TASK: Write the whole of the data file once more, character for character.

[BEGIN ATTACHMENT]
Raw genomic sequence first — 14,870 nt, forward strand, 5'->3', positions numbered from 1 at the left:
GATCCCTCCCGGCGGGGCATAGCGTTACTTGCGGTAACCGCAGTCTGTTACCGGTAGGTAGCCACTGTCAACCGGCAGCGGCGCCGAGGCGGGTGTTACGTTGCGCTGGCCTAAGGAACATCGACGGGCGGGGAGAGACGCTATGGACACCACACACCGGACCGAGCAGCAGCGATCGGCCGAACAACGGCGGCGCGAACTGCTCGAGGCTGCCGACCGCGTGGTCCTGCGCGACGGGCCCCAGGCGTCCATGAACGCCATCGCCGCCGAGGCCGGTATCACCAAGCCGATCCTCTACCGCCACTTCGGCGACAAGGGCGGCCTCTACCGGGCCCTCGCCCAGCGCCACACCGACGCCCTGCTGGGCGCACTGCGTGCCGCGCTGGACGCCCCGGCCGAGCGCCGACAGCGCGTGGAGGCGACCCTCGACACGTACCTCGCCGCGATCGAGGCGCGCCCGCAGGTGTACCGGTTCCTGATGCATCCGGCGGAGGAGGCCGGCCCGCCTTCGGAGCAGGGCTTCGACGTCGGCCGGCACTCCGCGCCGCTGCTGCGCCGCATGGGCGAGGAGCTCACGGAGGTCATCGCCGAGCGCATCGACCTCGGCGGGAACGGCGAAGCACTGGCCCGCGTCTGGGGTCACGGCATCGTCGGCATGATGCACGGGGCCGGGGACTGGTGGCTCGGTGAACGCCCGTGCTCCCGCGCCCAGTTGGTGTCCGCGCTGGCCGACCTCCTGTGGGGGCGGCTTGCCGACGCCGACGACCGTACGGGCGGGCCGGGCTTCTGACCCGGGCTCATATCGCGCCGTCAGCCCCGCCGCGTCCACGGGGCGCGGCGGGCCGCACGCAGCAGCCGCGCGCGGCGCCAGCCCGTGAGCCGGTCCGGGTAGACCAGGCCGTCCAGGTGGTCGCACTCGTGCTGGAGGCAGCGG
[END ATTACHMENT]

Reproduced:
Raw genomic sequence first — 14,870 nt, forward strand, 5'->3', positions numbered from 1 at the left:
GATCCCTCCCGGCGGGGCATAGCGTTACTTGCGGTAACCGCAGTCTGTTACCGGTAGGTAGCCACTGTCAACCGGCAGCGGCGCCGAGGCGGGTGTTACGTTGCGCTGGCCTAAGGAACATCGACGGGCGGGGAGAGACGCTATGGACACCACACACCGGACCGAGCAGCAGCGATCGGCCGAACAACGGCGGCGCGAACTGCTCGAGGCTGCCGACCGCGTGGTCCTGCGCGACGGGCCCCAGGCGTCCATGAACGCCATCGCCGCCGAGGCCGGTATCACCAAGCCGATCCTCTACCGCCACTTCGGCGACAAGGGCGGCCTCTACCGGGCCCTCGCCCAGCGCCACACCGACGCCCTGCTGGGCGCACTGCGTGCCGCGCTGGACGCCCCGGCCGAGCGCCGACAGCGCGTGGAGGCGACCCTCGACACGTACCTCGCCGCGATCGAGGCGCGCCCGCAGGTGTACCGGTTCCTGATGCATCCGGCGGAGGAGGCCGGCCCGCCTTCGGAGCAGGGCTTCGACGTCGGCCGGCACTCCGCGCCGCTGCTGCGCCGCATGGGCGAGGAGCTCACGGAGGTCATCGCCGAGCGCATCGACCTCGGCGGGAACGGCGAAGCACTGGCCCGCGTCTGGGGTCACGGCATCGTCGGCATGATGCACGGGGCCGGGGACTGGTGGCTCGGTGAACGCCCGTGCTCCCGCGCCCAGTTGGTGTCCGCGCTGGCCGACCTCCTGTGGGGGCGGCTTGCCGACGCCGACGACCGTACGGGCGGGCCGGGCTTCTGACCCGGGCTCATATCGCGCCGTCAGCCCCGCCGCGTCCACGGGGCGCGGCGGGCCGCACGCAGCAGCCGCGCGCGGCGCCAGCCCGTGAGCCGGTCCGGGTAGACCAGGCCGTCCAGGTGGTCGCACTCGTGCTGGAGGCAGCGG